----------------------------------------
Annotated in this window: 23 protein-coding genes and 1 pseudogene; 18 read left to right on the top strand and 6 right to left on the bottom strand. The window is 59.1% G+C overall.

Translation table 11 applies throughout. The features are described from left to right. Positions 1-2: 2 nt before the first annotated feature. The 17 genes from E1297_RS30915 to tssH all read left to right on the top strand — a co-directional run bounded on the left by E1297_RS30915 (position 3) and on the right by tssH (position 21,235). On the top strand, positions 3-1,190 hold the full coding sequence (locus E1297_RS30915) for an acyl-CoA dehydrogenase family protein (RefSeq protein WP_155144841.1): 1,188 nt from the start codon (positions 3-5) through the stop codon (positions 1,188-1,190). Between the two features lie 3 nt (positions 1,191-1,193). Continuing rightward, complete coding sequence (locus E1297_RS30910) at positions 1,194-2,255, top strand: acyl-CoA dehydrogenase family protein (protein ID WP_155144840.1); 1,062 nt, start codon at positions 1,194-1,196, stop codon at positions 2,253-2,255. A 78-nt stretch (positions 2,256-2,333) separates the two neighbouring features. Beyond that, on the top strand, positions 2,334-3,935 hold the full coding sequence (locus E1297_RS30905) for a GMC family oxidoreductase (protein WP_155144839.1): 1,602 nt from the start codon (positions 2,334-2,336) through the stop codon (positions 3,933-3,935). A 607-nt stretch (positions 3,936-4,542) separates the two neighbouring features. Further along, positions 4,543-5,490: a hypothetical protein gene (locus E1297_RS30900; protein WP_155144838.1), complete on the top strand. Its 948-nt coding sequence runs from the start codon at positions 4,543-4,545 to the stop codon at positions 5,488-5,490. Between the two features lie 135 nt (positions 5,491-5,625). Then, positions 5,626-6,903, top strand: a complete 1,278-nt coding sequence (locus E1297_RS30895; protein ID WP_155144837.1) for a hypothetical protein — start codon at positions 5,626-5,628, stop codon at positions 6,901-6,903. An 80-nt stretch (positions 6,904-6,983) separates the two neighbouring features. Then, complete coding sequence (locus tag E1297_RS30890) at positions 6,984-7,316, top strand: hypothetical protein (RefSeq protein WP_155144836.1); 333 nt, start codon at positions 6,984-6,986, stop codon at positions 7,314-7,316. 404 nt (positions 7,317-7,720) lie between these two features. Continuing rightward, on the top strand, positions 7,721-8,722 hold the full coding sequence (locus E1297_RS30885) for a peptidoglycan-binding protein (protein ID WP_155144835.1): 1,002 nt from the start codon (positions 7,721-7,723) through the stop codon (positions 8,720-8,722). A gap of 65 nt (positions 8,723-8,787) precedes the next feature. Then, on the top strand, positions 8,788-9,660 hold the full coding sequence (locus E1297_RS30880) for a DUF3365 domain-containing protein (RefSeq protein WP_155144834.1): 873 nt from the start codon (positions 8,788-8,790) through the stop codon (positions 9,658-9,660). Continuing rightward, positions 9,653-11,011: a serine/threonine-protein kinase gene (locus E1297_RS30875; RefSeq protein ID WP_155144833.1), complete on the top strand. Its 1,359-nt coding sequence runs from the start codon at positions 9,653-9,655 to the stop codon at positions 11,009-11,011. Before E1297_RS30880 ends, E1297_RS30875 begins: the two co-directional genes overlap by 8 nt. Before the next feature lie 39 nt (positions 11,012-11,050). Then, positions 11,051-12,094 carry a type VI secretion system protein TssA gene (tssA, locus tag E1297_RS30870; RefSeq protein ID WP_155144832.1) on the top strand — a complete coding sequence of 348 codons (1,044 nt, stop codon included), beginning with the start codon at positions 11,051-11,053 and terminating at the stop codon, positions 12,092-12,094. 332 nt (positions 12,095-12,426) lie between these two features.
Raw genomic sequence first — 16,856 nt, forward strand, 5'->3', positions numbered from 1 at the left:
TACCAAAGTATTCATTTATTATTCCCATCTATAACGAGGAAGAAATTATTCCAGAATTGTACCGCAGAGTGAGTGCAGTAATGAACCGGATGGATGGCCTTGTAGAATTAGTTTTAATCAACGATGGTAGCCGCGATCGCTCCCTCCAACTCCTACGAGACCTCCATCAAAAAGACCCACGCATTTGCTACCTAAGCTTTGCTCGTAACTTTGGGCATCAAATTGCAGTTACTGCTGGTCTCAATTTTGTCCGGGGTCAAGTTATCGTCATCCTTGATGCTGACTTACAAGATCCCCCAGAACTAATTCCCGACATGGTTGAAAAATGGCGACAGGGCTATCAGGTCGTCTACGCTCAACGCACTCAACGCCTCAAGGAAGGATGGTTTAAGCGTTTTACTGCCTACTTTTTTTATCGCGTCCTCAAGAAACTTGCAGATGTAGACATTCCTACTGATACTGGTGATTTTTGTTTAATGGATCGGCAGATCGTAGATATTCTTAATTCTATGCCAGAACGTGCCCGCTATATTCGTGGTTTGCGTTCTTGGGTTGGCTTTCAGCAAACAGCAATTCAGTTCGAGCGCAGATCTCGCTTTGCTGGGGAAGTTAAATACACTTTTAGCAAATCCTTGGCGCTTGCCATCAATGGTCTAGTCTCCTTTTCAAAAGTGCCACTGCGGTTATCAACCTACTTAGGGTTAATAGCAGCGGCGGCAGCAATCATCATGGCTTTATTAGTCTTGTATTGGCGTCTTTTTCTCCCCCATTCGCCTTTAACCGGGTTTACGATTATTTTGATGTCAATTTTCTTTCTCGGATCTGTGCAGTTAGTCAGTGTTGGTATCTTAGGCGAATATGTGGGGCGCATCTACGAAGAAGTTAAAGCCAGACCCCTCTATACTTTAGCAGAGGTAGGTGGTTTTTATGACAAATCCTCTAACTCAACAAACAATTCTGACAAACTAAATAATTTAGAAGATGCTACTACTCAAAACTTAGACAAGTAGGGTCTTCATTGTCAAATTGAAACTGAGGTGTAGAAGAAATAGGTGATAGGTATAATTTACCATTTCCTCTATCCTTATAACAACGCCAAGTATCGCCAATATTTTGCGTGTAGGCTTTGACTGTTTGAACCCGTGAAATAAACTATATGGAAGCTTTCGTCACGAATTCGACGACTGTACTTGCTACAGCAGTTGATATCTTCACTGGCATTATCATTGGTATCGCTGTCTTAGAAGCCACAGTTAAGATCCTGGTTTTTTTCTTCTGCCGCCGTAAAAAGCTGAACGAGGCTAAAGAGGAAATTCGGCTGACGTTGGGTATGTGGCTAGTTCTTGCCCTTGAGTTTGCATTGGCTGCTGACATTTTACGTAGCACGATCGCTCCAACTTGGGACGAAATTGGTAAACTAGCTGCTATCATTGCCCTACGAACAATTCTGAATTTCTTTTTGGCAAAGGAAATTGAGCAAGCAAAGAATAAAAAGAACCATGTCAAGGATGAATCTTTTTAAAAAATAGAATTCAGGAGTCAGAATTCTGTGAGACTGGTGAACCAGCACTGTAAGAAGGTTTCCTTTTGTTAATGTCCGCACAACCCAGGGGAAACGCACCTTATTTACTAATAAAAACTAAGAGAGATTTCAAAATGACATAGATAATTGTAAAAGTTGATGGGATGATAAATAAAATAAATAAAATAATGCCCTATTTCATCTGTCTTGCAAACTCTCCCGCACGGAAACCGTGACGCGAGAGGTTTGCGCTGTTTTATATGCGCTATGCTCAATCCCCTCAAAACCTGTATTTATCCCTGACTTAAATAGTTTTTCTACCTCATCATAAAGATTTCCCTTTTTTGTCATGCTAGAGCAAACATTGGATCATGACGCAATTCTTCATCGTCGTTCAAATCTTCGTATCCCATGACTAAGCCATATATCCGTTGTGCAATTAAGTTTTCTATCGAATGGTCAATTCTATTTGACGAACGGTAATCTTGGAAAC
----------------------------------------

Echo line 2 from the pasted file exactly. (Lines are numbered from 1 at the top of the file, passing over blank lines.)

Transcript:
Translation table 11 applies throughout. The features are described from left to right. Positions 1-2: 2 nt before the first annotated feature. The 17 genes from E1297_RS30915 to tssH all read left to right on the top strand — a co-directional run bounded on the left by E1297_RS30915 (position 3) and on the right by tssH (position 21,235). On the top strand, positions 3-1,190 hold the full coding sequence (locus E1297_RS30915) for an acyl-CoA dehydrogenase family protein (RefSeq protein WP_155144841.1): 1,188 nt from the start codon (positions 3-5) through the stop codon (positions 1,188-1,190). Between the two features lie 3 nt (positions 1,191-1,193). Continuing rightward, complete coding sequence (locus E1297_RS30910) at positions 1,194-2,255, top strand: acyl-CoA dehydrogenase family protein (protein ID WP_155144840.1); 1,062 nt, start codon at positions 1,194-1,196, stop codon at positions 2,253-2,255. A 78-nt stretch (positions 2,256-2,333) separates the two neighbouring features. Beyond that, on the top strand, positions 2,334-3,935 hold the full coding sequence (locus E1297_RS30905) for a GMC family oxidoreductase (protein WP_155144839.1): 1,602 nt from the start codon (positions 2,334-2,336) through the stop codon (positions 3,933-3,935). A 607-nt stretch (positions 3,936-4,542) separates the two neighbouring features. Further along, positions 4,543-5,490: a hypothetical protein gene (locus E1297_RS30900; protein WP_155144838.1), complete on the top strand. Its 948-nt coding sequence runs from the start codon at positions 4,543-4,545 to the stop codon at positions 5,488-5,490. Between the two features lie 135 nt (positions 5,491-5,625). Then, positions 5,626-6,903, top strand: a complete 1,278-nt coding sequence (locus E1297_RS30895; protein ID WP_155144837.1) for a hypothetical protein — start codon at positions 5,626-5,628, stop codon at positions 6,901-6,903. An 80-nt stretch (positions 6,904-6,983) separates the two neighbouring features. Then, complete coding sequence (locus tag E1297_RS30890) at positions 6,984-7,316, top strand: hypothetical protein (RefSeq protein WP_155144836.1); 333 nt, start codon at positions 6,984-6,986, stop codon at positions 7,314-7,316. 404 nt (positions 7,317-7,720) lie between these two features. Continuing rightward, on the top strand, positions 7,721-8,722 hold the full coding sequence (locus E1297_RS30885) for a peptidoglycan-binding protein (protein ID WP_155144835.1): 1,002 nt from the start codon (positions 7,721-7,723) through the stop codon (positions 8,720-8,722). A gap of 65 nt (positions 8,723-8,787) precedes the next feature. Then, on the top strand, positions 8,788-9,660 hold the full coding sequence (locus E1297_RS30880) for a DUF3365 domain-containing protein (RefSeq protein WP_155144834.1): 873 nt from the start codon (positions 8,788-8,790) through the stop codon (positions 9,658-9,660). Continuing rightward, positions 9,653-11,011: a serine/threonine-protein kinase gene (locus E1297_RS30875; RefSeq protein ID WP_155144833.1), complete on the top strand. Its 1,359-nt coding sequence runs from the start codon at positions 9,653-9,655 to the stop codon at positions 11,009-11,011. Before E1297_RS30880 ends, E1297_RS30875 begins: the two co-directional genes overlap by 8 nt. Before the next feature lie 39 nt (positions 11,012-11,050). Then, positions 11,051-12,094 carry a type VI secretion system protein TssA gene (tssA, locus tag E1297_RS30870; RefSeq protein ID WP_155144832.1) on the top strand — a complete coding sequence of 348 codons (1,044 nt, stop codon included), beginning with the start codon at positions 11,051-11,053 and terminating at the stop codon, positions 12,092-12,094. 332 nt (positions 12,095-12,426) lie between these two features.